The simplest and fairest way to repair this damage due to neglect and to enable the industry to do the job itself is to make it possible by allowing an element in the price of rubber for this purpose. Assuming that the job takes three years —I do not think it can be done, in less than that—and assuming, to make a big assumption, that Malaya produces 300,000 tons on the average during the next three years, it would need an addition of 3d. to the price per pound to produce the 25 million pounds wanted. This rehabilitation is a matter of the utmost urgency both for Malaya and the United Kingdom. We have a breathing space, because it is an absolute certainty that the world will take every pound of natural rubber that can be got for the next few years. That means that there must be control of the price to prevent it rocketing, as it would rocket if the control were taken off overnight. No one who has the interests of the industry at heart wishes to see that happen. We realise that control must remain. It also means allocation of supplies to the consuming nations, so that everybody can get a fair share. In return to the industry, for surrendering a free market, is it too much to ask that the producers should receive a fair price? Incidentally, the Government took very good care to protect their own interests. The Government bear the cost of handling rubber between the plantations and the docks, a transaction which in prewar days used to cost from one-half to one cent per lb. They began by raising the charge to 10 cents, an increase of between 1,000 and 2,000 per cent., although the cost of transport had only risen by 50 per cent. It was only after protests" that it was reduced to 3 cents, which is still over 300 percent. above the prewar cost. The price of controlled stores is from 200 percent. to 300 percent. above the prewar costs.

In face of all these facts, how can the Government justify a price of 10d. per lb. to the producer, which is an increase of only 11 percent. over the prewar cost of production? Gathering up all that I have said, it is clear that the producer in Malaya ought to be getting about is. 8d. per lb., which I arrive at in the following way. The prewar cost of production in Malaya, on the average, was about 7d. per lb. I have explained why I think there must be an increase of at least 100 percent. in the cost of production, and this would bring the figure up to is. 2d. One must add to that 3d. in the lb., the margin on the prewar price, and add to that again the 3d. per lb. I have suggested in order to pay for the rehabilitation of this great industry. One then arrives at is. 8d. per lb., which is not, considering the problem before the industry, very far out when the Ceylon producer is getting is. 6d. per lb. That I believe is the minimum that will enable this great industry to get going again and repair the damage it has suffered.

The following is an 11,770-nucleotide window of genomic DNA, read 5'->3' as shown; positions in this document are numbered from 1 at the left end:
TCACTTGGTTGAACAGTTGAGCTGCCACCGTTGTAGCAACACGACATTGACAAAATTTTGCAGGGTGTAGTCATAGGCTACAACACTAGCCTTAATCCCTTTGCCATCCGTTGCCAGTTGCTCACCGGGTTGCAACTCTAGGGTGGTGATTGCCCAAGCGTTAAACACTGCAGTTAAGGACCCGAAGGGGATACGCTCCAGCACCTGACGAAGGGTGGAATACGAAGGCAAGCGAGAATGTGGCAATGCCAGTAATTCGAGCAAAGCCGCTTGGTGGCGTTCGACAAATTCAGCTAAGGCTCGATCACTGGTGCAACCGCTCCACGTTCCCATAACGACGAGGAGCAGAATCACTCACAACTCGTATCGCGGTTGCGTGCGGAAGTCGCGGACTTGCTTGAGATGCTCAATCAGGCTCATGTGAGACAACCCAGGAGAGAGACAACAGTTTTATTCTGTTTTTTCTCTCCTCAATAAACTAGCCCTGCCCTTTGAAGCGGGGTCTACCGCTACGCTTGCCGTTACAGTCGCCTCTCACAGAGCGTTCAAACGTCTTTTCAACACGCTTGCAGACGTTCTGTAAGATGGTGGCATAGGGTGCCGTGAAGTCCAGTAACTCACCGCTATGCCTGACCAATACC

No doubt the Under-Secretary of State for the Colonies will trot out the old bogy about synthetic rubber. I ask the Government not to worry too much about that. Synthetic rubber was first produced in 1870, but no one has yet produced synthetic rubber capable of doing the work of natural rubber in all its most important uses. No chemist has yet succeeded in producing a substance repeating the exact chain of molecules that nature produces in the rubber tree. Synthetic rubber has special uses for which it is better than natural rubber—they are very limited—but it is inferior to natural rubber for nearly all the important purposes for which natural rubber is used.

That applies particularly to the tyre industry, which absorbs two-thirds of the whole output of world rubber. The United States spent 700 million dollars in erecting a synthetic rubber plant, and we owe them an eternal gratitude for it all in the way in which they tackled this most important element in our war effort. We won the war on tyres, made of natural rubber eked out with reclaimed and synthetic rubber, and the higher the percentage of natural rubber in the tyres, the longer they lasted. I hope the Government will accept with great reserve estimates about the cost of production of synthetic rubber. The published figures take no account of the Washington expenses, sales charges, or depreciation of plant. The synthetic plants were rented at one dollar a year to the big chemical, rubber and oil concerns. At least two-thirds of them will have to be scrapped, because they were built in a hurry in places where they will be of no use. Perhaps one-third of them may be retained for strategical reasons.